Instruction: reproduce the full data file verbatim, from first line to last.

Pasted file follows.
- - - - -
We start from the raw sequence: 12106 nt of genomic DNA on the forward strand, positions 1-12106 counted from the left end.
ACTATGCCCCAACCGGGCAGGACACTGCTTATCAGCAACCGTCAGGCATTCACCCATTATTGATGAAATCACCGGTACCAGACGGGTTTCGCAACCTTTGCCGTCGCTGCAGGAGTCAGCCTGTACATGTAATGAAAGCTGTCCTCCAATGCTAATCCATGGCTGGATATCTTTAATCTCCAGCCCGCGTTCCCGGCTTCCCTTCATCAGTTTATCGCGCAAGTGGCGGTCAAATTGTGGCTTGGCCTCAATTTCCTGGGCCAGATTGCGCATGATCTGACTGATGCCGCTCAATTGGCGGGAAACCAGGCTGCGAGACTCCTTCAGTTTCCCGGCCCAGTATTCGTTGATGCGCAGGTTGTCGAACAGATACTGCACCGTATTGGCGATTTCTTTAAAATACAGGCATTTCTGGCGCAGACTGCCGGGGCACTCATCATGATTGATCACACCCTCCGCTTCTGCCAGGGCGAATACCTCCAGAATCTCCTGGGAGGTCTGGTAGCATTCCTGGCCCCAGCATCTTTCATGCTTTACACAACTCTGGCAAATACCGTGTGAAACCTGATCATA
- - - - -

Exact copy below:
We start from the raw sequence: 12106 nt of genomic DNA on the forward strand, positions 1-12106 counted from the left end.
ACTATGCCCCAACCGGGCAGGACACTGCTTATCAGCAACCGTCAGGCATTCACCCATTATTGATGAAATCACCGGTACCAGACGGGTTTCGCAACCTTTGCCGTCGCTGCAGGAGTCAGCCTGTACATGTAATGAAAGCTGTCCTCCAATGCTAATCCATGGCTGGATATCTTTAATCTCCAGCCCGCGTTCCCGGCTTCCCTTCATCAGTTTATCGCGCAAGTGGCGGTCAAATTGTGGCTTGGCCTCAATTTCCTGGGCCAGATTGCGCATGATCTGACTGATGCCGCTCAATTGGCGGGAAACCAGGCTGCGAGACTCCTTCAGTTTCCCGGCCCAGTATTCGTTGATGCGCAGGTTGTCGAACAGATACTGCACCGTATTGGCGATTTCTTTAAAATACAGGCATTTCTGGCGCAGACTGCCGGGGCACTCATCATGATTGATCACACCCTCCGCTTCTGCCAGGGCGAATACCTCCAGAATCTCCTGGGAGGTCTGGTAGCATTCCTGGCCCCAGCATCTTTCATGCTTTACACAACTCTGGCAAATACCGTGTGAAACCTGATCATA